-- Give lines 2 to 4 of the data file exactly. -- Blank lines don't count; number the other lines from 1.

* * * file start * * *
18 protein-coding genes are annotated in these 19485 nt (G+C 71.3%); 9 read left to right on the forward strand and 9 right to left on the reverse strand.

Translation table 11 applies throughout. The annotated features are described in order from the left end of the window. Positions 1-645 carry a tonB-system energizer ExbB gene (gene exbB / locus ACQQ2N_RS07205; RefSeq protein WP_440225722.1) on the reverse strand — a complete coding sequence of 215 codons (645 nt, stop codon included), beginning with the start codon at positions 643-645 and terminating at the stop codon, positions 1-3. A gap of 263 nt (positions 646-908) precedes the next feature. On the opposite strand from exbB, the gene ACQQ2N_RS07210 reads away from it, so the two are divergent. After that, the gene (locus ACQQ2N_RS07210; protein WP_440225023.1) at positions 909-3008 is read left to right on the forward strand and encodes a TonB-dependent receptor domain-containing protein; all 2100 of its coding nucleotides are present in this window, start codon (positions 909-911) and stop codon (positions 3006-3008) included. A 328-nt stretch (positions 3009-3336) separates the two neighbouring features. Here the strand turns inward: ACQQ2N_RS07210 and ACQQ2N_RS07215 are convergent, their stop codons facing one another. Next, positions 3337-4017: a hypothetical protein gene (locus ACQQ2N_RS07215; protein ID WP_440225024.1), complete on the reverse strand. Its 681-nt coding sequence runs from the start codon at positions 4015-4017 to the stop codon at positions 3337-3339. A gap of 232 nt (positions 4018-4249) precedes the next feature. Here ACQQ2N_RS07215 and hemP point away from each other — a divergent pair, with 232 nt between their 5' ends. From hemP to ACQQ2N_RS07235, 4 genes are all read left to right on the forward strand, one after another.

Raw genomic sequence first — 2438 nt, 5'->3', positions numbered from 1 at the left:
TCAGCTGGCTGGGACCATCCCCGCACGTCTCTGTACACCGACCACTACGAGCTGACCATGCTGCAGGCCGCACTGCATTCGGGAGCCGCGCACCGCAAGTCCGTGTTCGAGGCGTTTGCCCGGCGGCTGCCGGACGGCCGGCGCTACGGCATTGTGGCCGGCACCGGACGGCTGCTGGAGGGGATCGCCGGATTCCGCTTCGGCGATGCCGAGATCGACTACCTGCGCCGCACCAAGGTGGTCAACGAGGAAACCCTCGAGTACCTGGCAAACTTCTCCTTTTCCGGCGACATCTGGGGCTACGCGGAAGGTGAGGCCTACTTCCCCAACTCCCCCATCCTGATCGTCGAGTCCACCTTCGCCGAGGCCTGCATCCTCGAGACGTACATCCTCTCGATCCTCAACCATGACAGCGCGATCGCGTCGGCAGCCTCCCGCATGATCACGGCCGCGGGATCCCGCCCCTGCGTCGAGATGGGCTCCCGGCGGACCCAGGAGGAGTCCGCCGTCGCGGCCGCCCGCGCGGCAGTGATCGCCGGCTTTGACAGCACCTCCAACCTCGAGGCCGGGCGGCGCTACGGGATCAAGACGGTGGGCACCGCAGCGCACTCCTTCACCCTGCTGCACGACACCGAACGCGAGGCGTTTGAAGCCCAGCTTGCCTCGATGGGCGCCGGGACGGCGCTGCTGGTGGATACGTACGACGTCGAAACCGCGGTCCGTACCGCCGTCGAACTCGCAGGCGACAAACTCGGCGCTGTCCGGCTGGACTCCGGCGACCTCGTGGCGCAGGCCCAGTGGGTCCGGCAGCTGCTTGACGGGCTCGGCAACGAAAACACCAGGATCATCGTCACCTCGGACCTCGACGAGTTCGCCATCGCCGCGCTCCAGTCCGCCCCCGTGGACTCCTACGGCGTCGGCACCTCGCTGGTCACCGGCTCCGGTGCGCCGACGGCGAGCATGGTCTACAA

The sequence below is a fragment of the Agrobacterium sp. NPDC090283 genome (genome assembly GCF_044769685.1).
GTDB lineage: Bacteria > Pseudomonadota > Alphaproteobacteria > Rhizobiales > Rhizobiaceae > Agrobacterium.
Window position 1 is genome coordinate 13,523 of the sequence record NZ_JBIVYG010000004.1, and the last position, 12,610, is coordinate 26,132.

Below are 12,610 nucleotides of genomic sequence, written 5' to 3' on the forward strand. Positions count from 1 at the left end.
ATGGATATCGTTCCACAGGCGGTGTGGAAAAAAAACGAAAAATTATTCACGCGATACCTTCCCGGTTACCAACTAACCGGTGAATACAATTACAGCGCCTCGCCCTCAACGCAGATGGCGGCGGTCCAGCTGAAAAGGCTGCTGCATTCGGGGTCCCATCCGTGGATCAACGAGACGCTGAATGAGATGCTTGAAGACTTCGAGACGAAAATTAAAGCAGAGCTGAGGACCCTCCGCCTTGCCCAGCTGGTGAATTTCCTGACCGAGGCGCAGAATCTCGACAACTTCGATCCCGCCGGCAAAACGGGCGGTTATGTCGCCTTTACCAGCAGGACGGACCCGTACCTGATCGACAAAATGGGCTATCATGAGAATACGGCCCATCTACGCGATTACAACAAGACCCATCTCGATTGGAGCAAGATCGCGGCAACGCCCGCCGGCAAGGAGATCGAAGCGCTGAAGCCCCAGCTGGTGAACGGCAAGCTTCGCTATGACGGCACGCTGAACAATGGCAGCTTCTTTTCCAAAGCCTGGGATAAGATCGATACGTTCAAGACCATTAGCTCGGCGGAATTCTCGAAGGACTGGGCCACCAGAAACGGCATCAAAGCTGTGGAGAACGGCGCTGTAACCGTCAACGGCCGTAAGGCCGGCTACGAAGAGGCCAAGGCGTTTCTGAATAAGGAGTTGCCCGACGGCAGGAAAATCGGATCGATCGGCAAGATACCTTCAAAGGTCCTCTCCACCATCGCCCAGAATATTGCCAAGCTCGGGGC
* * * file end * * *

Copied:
Translation table 11 applies throughout. The annotated features are described in order from the left end of the window. Positions 1-645 carry a tonB-system energizer ExbB gene (gene exbB / locus ACQQ2N_RS07205; RefSeq protein WP_440225722.1) on the reverse strand — a complete coding sequence of 215 codons (645 nt, stop codon included), beginning with the start codon at positions 643-645 and terminating at the stop codon, positions 1-3. A gap of 263 nt (positions 646-908) precedes the next feature. On the opposite strand from exbB, the gene ACQQ2N_RS07210 reads away from it, so the two are divergent. After that, the gene (locus ACQQ2N_RS07210; protein WP_440225023.1) at positions 909-3008 is read left to right on the forward strand and encodes a TonB-dependent receptor domain-containing protein; all 2100 of its coding nucleotides are present in this window, start codon (positions 909-911) and stop codon (positions 3006-3008) included. A 328-nt stretch (positions 3009-3336) separates the two neighbouring features. Here the strand turns inward: ACQQ2N_RS07210 and ACQQ2N_RS07215 are convergent, their stop codons facing one another. Next, positions 3337-4017: a hypothetical protein gene (locus ACQQ2N_RS07215; protein ID WP_440225024.1), complete on the reverse strand. Its 681-nt coding sequence runs from the start codon at positions 4015-4017 to the stop codon at positions 3337-3339. A gap of 232 nt (positions 4018-4249) precedes the next feature. Here ACQQ2N_RS07215 and hemP point away from each other — a divergent pair, with 232 nt between their 5' ends. From hemP to ACQQ2N_RS07235, 4 genes are all read left to right on the forward strand, one after another.

Raw genomic sequence first — 2438 nt, 5'->3', positions numbered from 1 at the left:
TCAGCTGGCTGGGACCATCCCCGCACGTCTCTGTACACCGACCACTACGAGCTGACCATGCTGCAGGCCGCACTGCATTCGGGAGCCGCGCACCGCAAGTCCGTGTTCGAGGCGTTTGCCCGGCGGCTGCCGGACGGCCGGCGCTACGGCATTGTGGCCGGCACCGGACGGCTGCTGGAGGGGATCGCCGGATTCCGCTTCGGCGATGCCGAGATCGACTACCTGCGCCGCACCAAGGTGGTCAACGAGGAAACCCTCGAGTACCTGGCAAACTTCTCCTTTTCCGGCGACATCTGGGGCTACGCGGAAGGTGAGGCCTACTTCCCCAACTCCCCCATCCTGATCGTCGAGTCCACCTTCGCCGAGGCCTGCATCCTCGAGACGTACATCCTCTCGATCCTCAACCATGACAGCGCGATCGCGTCGGCAGCCTCCCGCATGATCACGGCCGCGGGATCCCGCCCCTGCGTCGAGATGGGCTCCCGGCGGACCCAGGAGGAGTCCGCCGTCGCGGCCGCCCGCGCGGCAGTGATCGCCGGCTTTGACAGCACCTCCAACCTCGAGGCCGGGCGGCGCTACGGGATCAAGACGGTGGGCACCGCAGCGCACTCCTTCACCCTGCTGCACGACACCGAACGCGAGGCGTTTGAAGCCCAGCTTGCCTCGATGGGCGCCGGGACGGCGCTGCTGGTGGATACGTACGACGTCGAAACCGCGGTCCGTACCGCCGTCGAACTCGCAGGCGACAAACTCGGCGCTGTCCGGCTGGACTCCGGCGACCTCGTGGCGCAGGCCCAGTGGGTCCGGCAGCTGCTTGACGGGCTCGGCAACGAAAACACCAGGATCATCGTCACCTCGGACCTCGACGAGTTCGCCATCGCCGCGCTCCAGTCCGCCCCCGTGGACTCCTACGGCGTCGGCACCTCGCTGGTCACCGGCTCCGGTGCGCCGACGGCGAGCATGGTCTACAA